How we used an FOI project to show the public the power they can wield

Secret Canada is an investigation and a public-service teaching tool. Resources for record requests can inspire your readers too

A screenshot from The Globe and Mail's "Secret Canada" website.

The Globe and Mail’s Secret Canada website has more than 300,000 FOI summaries for government agencies and public institutions, and educational resources to help readers file their own records requests.

There’s a certain feeling I get when I file freedom-of-information (FOI) requests. It’s similar to how I feel at the DMV, perhaps, or at the passport renewal office–the feeling that a dispassionate, confusing bureaucracy is standing purposefully between me and the thing I want.

The FOI process has become so predictable that my internal monologue lately can be distilled into just five steps.

First, there’s Denial: “Do I really need to file this FOI? Maybe I could just speak with a source instead?” Then comes Anger: “There’s a fee? And you only take checks?!”. Next up is Bargaining: “Listen, I know you want to apply redactions to this memo. But the law doesn’t require it…” Then it’s Depression: “Is there even anything left that hasn’t been redacted?” Finally, you reach Acceptance: “Skedline: According to documents obtained through a freedom of information request…”

The FOI vibes, in other words, are not good.

In Canada, a country of 40 million people, we have 14 separate FOI regimes, each with their own legislation: one for each of our 13 provinces and territories (Canada’s equivalents to states), plus a separate regime for the federal government. Yet, in virtually every jurisdiction, the story is the same. Public bodies routinely take months (or years) to respond to requests, public servants apply redactions liberally, and the system has little incentive to provide journalists, academics, researchers, activists and citizens with the records they’ve asked for.

At The Globe and Mail–a national newspaper in Canada where I work as an investigative reporter–we decided to tackle this unease head-on. In 2022, my reporting partner Robyn Doolittle and I launched an investigation of Canada’s broken FOI systems, dubbed “Secret Canada.”

In part, Secret Canada is an investigation in which we have explored the overall culture of opacity that has captured public bodies; how the federal immigration system has become utterly reliant on FOIs in a way that threatens both with collapse; a tiny province that has found a way out of the information morass; the ideas Canada could borrow from other jurisdictions; and much, much more. Our reporting is ongoing.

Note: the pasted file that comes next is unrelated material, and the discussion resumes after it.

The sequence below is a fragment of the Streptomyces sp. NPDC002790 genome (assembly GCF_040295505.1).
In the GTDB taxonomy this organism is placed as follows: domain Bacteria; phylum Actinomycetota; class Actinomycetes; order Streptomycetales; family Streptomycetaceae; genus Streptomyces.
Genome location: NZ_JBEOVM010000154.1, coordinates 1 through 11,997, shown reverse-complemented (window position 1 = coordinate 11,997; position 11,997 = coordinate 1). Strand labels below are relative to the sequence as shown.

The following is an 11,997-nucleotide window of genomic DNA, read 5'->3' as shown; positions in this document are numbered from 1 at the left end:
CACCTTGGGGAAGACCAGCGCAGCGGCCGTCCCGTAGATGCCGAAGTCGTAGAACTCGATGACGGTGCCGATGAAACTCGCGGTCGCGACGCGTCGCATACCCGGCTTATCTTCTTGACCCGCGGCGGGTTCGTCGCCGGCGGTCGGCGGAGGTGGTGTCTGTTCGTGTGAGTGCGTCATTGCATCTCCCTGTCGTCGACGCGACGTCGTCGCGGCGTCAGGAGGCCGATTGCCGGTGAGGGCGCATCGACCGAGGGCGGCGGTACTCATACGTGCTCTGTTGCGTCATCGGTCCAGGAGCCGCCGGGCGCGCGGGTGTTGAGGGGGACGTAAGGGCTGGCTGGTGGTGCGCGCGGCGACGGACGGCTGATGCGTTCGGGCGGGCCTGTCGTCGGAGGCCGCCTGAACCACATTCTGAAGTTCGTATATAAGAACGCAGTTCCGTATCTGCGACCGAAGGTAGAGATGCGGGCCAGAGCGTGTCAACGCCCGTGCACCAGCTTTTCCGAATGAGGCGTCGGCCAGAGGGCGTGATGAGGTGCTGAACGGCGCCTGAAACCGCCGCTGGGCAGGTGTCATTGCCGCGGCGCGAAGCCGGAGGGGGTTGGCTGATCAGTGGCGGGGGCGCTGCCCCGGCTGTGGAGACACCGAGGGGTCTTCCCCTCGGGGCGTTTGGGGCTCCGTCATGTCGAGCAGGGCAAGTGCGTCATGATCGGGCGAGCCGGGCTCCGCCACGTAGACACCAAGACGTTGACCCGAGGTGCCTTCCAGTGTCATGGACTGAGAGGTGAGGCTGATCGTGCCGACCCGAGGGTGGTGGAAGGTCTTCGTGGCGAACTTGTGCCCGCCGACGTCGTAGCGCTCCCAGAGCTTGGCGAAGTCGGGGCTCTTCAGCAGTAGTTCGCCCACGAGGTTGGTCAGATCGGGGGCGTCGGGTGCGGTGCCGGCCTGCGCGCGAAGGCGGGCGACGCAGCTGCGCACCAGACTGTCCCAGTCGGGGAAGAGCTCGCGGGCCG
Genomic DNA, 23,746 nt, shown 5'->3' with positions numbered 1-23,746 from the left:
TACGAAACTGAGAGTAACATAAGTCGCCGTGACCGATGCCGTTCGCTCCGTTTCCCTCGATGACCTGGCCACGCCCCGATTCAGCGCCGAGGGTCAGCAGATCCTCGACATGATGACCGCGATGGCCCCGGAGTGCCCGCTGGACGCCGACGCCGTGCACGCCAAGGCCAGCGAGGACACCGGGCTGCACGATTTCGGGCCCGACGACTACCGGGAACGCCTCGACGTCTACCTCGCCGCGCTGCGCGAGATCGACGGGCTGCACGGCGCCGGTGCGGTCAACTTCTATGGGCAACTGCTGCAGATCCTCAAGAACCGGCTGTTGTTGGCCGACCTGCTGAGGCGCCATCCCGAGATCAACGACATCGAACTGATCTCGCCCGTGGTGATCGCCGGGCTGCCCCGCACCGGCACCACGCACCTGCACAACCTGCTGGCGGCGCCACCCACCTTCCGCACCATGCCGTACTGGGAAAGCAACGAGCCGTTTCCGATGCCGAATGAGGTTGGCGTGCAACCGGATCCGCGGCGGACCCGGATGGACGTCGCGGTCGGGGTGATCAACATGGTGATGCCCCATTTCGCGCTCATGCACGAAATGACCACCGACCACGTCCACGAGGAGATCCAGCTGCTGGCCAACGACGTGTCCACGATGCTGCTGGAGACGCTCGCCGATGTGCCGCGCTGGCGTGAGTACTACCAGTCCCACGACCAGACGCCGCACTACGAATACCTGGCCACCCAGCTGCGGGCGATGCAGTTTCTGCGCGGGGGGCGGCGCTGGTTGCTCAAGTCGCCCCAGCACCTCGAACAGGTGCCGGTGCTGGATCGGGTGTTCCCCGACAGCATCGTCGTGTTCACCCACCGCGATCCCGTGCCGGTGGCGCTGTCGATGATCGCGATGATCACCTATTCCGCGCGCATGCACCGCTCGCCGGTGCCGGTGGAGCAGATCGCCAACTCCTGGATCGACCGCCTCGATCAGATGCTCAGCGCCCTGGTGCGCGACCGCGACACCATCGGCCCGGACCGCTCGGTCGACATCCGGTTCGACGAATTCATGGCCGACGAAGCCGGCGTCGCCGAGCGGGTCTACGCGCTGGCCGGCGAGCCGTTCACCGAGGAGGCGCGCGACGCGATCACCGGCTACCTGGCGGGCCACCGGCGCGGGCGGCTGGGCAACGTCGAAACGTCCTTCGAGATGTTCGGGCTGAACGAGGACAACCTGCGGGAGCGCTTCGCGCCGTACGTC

But Secret Canada is also a civic project that we hope other newsrooms will replicate.

Last year, Robyn and I filed hundreds of FOIs across the country asking for the FOI logs held by public bodies. These are, essentially, FOI metadata: the texts of requests, the dates they were filed and completed, and the disposition of the requests–that is, were records released in full, in part, or denied outright?

The resulting data has been compiled into www.secretcanada.com, a compendium of more than 300,000 FOI summaries for federal, provincial, territorial and municipal governments. The data also includes information on FOIs filed to police forces, hospitals, school boards and universities, and more. For any given request, the site tells users how to either access the documents online or, barring that, file a new FOI for the release package. (MuckRock recently launched its own log tracker, so we’re clearly in good company.)

The website also serves as an educational resource, and includes several painfully detailed guides that walk through crafting requests, navigating the process and appealing a public body’s decision. We also wrote a detailed guide to every jurisdiction in the country, built an FOI letter generator, open-sourced our Google Sheets-based FOI tracker and provided examples of successful FOI letters from our colleagues. There’s also a blog.

A screenshot showing three of the FOI guides available at the Secret Canada website.

Guides at the Secret Canada website help readers understand the FOI proces.

But why did we spend so long writing these guides and filing hundreds of requests to collect the FOI logs of more than 600 public bodies across the country?

We want Secret Canada to serve as a central clearinghouse for all things FOI, and to show the public the power they can wield when they file FOI requests. If we could teach our readers how to use FOI, we thought, they would see the system’s flaws for themselves–and, perhaps, serve as a catalyst for change.

The response to this Secret Canada project has been uplifting. We’ve heard from journalists, academics, public servants and regular ol’ public citizens, all of whom have found records through our database or learned (or taught others) how to file FOIs using our resources.